In light of Friday's rioting, recent statements made by Hamburg officials ahead of the G-20 seem naive in the extreme. One came from the Hartmut Dudde, the head of operations for the Hamburg police, who said: "If we say here's where things stop, then that's where they stop. We will also take action. We're not going to wait if crimes are being committed."
Another statement came from his boss, Hamburg Police Chief Ralf Martin Meyer. "We are better prepared than we ever have been," he boasted in the run-up to the G-20.
And then, of course, there's the statement from Hamburg Mayor Olaf Scholz, who promised the city's residents: "Don't worry, we can guarantee your safety."
But on Friday, July 7, none of these sentences applied. Even that morning, a marauding gang was raging through the Hamburg neighborhoods of Ottensen and Altona, setting cars on fire by the dozens. Later in the day, a mob raged for hours in the alternative Schanzenviertel neighborhood, long a hotbed of leftist activity. They broke windows, lit barricades on fire, looted stores and threatened to kill police. Many would later say hyperbolically that it was like "a war zone." Others described the scene as anarchy -- as though the state had receded before the mob.
The question that must now be answered is clear: What went wrong?
Part of the answer lies in the fact that it was almost impossible to fulfill the demands of the mission. In contrast to all the public statements made by security personnel, and the insistence that the 15,000 police officers on hand would be enough, many high-ranking officials were skeptical from the very beginning about holding a G-20 summit in a large city like Hamburg. One official predicted "ugly scenes." After all, Hamburg is the center of Germany's far-left autonomous movement. Leftist radicals in the city have access to effective structures and sophisticated logistics.
But the decision regarding where to hold such summits is made at the highest political levels, often without regard to practical considerations. Even the prediction by authorities that up to 8,000 potentially violent left-wing extremists could converge on the city did little to deter the decision-makers. "Politicians carry sole responsibility for the numerous police officers who have been injured and for the destruction wrought in the city," says Jan Reinecke, the head of the state chapter of the union that represents Germany's detectives. "Hamburg never should have been the venue for the G-20 summit."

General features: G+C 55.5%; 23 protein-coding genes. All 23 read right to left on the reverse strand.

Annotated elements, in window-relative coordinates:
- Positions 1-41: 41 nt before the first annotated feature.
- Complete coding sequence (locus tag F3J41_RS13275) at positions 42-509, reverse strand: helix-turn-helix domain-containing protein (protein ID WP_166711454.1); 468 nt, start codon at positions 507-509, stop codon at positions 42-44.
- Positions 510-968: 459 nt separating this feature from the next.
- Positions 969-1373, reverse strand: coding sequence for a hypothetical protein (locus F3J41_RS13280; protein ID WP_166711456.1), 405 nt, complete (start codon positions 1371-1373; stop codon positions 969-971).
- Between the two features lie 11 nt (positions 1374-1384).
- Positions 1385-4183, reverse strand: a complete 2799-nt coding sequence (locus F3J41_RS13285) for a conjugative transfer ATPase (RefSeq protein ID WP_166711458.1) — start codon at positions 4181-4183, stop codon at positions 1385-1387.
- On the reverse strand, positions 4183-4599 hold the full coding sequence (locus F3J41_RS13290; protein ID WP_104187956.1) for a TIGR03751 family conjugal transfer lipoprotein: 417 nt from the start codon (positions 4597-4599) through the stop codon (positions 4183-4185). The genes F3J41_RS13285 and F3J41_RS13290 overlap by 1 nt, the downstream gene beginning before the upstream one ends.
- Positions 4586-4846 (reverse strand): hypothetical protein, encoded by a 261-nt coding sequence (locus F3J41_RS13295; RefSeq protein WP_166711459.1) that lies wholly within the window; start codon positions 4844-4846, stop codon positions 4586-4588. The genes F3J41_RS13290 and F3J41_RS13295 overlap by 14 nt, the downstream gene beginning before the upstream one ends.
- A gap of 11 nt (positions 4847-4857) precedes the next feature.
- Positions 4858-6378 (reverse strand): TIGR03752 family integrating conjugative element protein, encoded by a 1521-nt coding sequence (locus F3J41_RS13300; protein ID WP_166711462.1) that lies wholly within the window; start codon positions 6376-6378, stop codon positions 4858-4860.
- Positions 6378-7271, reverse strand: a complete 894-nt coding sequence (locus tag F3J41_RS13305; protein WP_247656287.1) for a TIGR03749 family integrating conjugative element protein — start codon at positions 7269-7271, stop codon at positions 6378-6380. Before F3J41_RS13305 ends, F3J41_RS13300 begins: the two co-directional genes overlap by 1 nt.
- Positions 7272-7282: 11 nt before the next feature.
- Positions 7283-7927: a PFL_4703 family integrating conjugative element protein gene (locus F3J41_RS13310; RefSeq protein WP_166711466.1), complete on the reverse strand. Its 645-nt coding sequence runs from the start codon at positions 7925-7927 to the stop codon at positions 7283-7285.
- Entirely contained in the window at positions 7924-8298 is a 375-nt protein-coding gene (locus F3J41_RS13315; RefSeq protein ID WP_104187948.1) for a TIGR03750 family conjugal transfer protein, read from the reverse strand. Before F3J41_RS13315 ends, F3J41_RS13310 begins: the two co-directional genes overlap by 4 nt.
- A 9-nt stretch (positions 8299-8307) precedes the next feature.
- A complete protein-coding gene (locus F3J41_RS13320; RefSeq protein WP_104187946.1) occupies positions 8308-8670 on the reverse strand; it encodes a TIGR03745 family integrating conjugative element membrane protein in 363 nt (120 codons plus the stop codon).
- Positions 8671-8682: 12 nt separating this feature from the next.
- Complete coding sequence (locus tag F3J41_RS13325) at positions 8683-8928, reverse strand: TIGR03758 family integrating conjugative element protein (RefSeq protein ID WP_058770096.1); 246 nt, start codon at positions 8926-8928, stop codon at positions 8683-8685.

Initially, the police faced the difficulty -- or even impossibility -- of the assignment with fierce determination. Hamburg police moved decisively to shut down some protest camps and to crack down on the first protest on Thursday, showing the kind of toughness they had pledged in the run-up to the summit. And, initially, the public also criticized them for doing exactly that.
A Cat and Mouse Game
Afterward, though, the security forces' strategy clearly changed. On Friday, they suddenly seemed more hesitant and looked at times like they weren't up to the task. Instead, police officers spent hours playing an undignified cat-and-mouse game with rioters -- one with limited results. Considering the scale of the crimes committed, the number of arrests that have been made so far indeed seems negligible.
Police say they took a considerable amount of time before intervening in Schanzenviertel because they feared an ambush was waiting in Schulterblatt, the street where much of the rioting took place. It was only after special forces, who had been providing protection to world leaders at the Elphilharmonie concert, became available again that the autorities were able to regain the upper hand in Schanzenviertel. "The police had a sophisticated plan for protecting the politicians," says one experienced police official. "But they don't appear to have had a real plan for protecting the population."
Ultimately, even the massive deployment of 15,000 police officers proved insufficient. Police officers have reported that many had to do double shifts and were given few breaks. Among police, images are circulating of colleagues lying on the ground, completely drained.
On Friday morning at 8:47 a.m., the Hamburg police asked police departments across the entire country to send reinforcements because the city was experiencing a "large number of crimes" and "threats to life and limb," as the urgent message read. Helicopters flew riot-control units to the city. "Anyone who can walk is being moved," one official said. Security forces in Hamburg, though felt no initial tangible relief.
A Massive Mobilization
The police were needed to respond to a massive mobilization of radical leftists. The authorities say that protesters with the autonomous movement traveled to Hamburg from as far away as Italy, Switzerland, Greece and the Netherlands -- and that they came by the thousands. They were also joined by what officials call the "experience-oriented" -- violent groups of hooligans, apolitical petty criminals, the frustrated, drunks and the drug-addicted. Essentially young men looking for a kick. It's almost impossible to differentiate them from the extremists.
The police also appear to have been lacked a plan for dealing with the thousands of onlookers who turned up on Friday night just to see what was going on. Police appealed to them, tried to gently push them back and even issued threats, but they didn't succeed in reducing the crowd of rubberneckers. This enabled the autonomists to repeatedly hide in the crowds -- with devastating results.